Problem with energy simulation when using hybrid system

Hi guys,

I am trying to do an energy simulation with an hybrid system and i geting the following problem:

  • Results do not look accurate. Several results appear for the same zone and the heating consumption is extreamly high.

I attach the file if anyaone could help me. My goal is to explore the possibilities of the natural ventilation component.

Best Regards,

Eduardo

Test_24november.gh (622 KB)

Hi Eduardo,

I leave this question for Chris as he has developed the component and knows more about it. If he couldn’t get back to you soon I will take a look. Let us know if you have already solved your issue.

Mostapha

I decided to take another way and finally i´ve got some results that look realistic. Anyway I have a question regarding natural ventilation component.

An importan parameter for natural ventilation calculation is the terrain type. I can see that ladybug has a componenet where terrain type is taken into account to develope wind profiles. Since EPW files are developed in open terrain i guess this assumption is taken by the simulation but i would like to change it and analysis how results vary.

Question: I would like to know how i can implement terrain type into energy calculations.

Best Regards,

Eduardo

You can use energySimPar component to set up the terrain.

Thank you very much!

Eduardo,

I apologize for responding so late. It seems that Mostapha has pointed you in the right direction and thank you, Mostapha, for being here in my absence.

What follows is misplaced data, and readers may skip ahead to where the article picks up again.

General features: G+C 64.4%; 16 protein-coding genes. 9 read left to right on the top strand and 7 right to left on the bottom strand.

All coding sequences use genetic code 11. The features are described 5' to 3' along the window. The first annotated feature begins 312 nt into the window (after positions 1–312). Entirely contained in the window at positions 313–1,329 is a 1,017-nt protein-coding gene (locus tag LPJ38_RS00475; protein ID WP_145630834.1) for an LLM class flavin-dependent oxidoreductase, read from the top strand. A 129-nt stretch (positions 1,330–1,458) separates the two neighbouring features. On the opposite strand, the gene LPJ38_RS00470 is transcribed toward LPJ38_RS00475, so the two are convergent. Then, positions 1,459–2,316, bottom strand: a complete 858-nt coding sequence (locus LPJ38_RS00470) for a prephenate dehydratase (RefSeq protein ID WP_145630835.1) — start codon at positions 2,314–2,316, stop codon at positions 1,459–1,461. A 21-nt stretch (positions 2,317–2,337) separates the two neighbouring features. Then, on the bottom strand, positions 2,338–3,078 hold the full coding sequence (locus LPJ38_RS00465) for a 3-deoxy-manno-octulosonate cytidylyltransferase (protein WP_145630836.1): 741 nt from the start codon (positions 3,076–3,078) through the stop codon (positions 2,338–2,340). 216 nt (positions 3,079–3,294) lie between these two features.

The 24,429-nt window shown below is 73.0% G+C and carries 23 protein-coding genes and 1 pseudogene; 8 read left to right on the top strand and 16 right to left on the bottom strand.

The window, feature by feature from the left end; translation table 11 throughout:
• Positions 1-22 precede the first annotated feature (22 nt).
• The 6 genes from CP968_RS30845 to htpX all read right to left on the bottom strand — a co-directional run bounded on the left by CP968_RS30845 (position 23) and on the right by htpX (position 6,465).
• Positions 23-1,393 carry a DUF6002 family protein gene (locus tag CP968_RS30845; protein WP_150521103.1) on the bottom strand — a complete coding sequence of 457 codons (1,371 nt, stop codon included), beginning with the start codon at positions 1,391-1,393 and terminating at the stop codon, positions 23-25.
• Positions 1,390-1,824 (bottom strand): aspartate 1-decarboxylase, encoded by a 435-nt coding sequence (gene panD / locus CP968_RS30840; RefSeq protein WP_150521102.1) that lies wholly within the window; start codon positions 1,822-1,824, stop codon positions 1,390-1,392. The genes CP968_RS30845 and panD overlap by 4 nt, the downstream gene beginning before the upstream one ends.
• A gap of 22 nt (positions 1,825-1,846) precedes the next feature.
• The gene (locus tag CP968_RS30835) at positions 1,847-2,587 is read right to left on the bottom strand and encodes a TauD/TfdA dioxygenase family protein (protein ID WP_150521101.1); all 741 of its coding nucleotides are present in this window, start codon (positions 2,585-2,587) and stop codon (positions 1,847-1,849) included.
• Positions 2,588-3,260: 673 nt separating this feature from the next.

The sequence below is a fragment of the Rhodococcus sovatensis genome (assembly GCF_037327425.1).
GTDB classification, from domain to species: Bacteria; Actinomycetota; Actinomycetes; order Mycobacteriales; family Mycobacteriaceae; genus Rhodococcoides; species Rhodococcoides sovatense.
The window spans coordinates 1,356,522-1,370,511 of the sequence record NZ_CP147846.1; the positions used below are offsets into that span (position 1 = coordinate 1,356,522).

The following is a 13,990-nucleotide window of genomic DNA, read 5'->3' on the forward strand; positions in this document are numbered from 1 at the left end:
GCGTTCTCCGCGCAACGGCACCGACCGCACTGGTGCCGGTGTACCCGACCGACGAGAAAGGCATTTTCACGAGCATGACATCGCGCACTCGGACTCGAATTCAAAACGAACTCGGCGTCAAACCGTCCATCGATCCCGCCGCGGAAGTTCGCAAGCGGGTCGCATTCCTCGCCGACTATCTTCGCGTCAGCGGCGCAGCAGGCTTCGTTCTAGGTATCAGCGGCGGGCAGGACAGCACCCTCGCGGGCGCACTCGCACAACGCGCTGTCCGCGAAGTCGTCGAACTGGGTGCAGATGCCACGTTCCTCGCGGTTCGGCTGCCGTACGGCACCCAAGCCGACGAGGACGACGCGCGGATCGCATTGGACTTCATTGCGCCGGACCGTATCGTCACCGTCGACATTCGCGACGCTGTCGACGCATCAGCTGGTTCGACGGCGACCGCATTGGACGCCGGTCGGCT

The problem with 4 sets of outputs was not related to natural ventilation. You connected the geometry of the Ladybug_North component to the north_ input of the run simulation component. If you read the description of the _north input, it is supposed to be either a vector or a number representing the degrees to rotate the model. It is not the compass rose geometry that you get from the Ladybug_North Component.

Also, when setting up a hybrid nat vent and actively cooled building, you should leave a gap of a degree to two between the indoor temperature at which the windows close and the indoor temperature when the cooling system turns on. Otherwise, you get the AC cooling the building to the point that the windows open and suddenly you loose all of the cool air in your space, forcing the AC to come back on 10 minutes later. Something like this would work a lot better:

-Chris